The rotating Presidency of the Council of the European Union is fillied in the first six months of 2015 by Latvia. On this occasion, Diplomacy & Trade asked the country's ambassador to Hungary, Imants Liegis, to share his views with our readers.
Latvia has chosen the grindstone as its symbol for our first Presidency of the EU Council beginning January 1, 2015. This ancient circular stone once innovated and triggered change in homes across Europe. Being at the wheel of the dynamic movements of 28 countries, we hope to contribute to guiding the EU along a path of growth and energy for half a year.
The three broad areas for our priorities are competitive Europe, digital Europe and engaged Europe. We will try to enhance competitiveness and growth to improve the welfare of Europe’s citizens. We want to fully exploit the jobs and growth potential offered by today’s digital economy. And our aim is to reinforce the global role of the EU by helping to shape engagement with the rest of the world on current issues of concern.
Every Presidency has to deal with unexpected surprises. One year ago, I doubt that Greece was anticipating that Russia would invade and annex part of Ukraine a few months into their Presidency. This, of course, had profound implications for EU (as well as NATO) policy. In handling the anticipated EU agenda for 2015, Latvia has spent the last couple of months dealing with the new EU institutions – the European Parliament, the new Commission and President of the Council. It has been crucial to develop speedy and close cooperation with our new EU High Representative for Foreign Affairs, Federica Mogherini, who coordinates and guides the common foreign policy of the Member States. We have agreed with the EU top diplomat that the foreign policy priorities will be the Eastern Partnership and Central Asia. Riga will host a Summit of EU and Eastern Partnership leaders on May 21 and 22. Concerning Central Asia, we aim to have a review of EU policy with the region given the prospects of developing further economic ties.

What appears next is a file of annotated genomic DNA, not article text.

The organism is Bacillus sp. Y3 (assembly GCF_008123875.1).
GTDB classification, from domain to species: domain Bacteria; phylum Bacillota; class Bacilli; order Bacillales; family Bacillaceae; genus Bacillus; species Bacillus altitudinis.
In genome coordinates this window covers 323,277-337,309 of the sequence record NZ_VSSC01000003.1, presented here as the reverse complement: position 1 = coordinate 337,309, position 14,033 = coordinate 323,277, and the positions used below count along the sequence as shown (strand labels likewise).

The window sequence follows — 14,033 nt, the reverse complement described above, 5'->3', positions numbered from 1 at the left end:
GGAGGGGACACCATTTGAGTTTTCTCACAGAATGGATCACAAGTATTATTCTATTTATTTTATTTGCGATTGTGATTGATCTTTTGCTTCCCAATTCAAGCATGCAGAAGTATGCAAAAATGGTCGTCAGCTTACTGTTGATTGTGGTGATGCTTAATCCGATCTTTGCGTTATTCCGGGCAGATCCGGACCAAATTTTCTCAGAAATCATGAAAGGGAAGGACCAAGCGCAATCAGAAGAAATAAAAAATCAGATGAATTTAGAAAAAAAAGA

These EU ‘openings to the East’ will go hand in hand with Latvia’s determination to achieve progress in negotiations with our most important partner – the USA. The Transatlantic Trade and Investment Partnership Agreement (TTIP) offers enormous mutual benefit for both the United States and the EU. Negotiations will have to move ahead in the context of providing increasing transparency and listening to the concerns of our citizens. Given the changing energy security landscape, the TTIP offers an opportunity for Europe to tap into potential exports of America’s energy resources.
The Presidency in Hungary
Hungary has been generous in providing Latvia with valuable information about its 2011 Presidency. Moreover, Latvia will be serving Hungarian wines at some of the more than 200 Presidency events that our country will be hosting.
Meanwhile in Budapest, together with my talented staff, I have been busy using the opportunity offered by the Presidency to plan a variety of Presidency events. The cultural highlights will be on January 22–24. Thanks to excellent cooperation with the Budapest Music Centre (BMC), we will offer top quality classical and jazz music. The Hungarian public will get the chance to meet, and hear the works of, Latvia’s most famous contemporary composer, Peteris Vasks at the BMC. In this way, not only diplomats, but also Hungarians will notice Latvia’s EU Presidency 2015.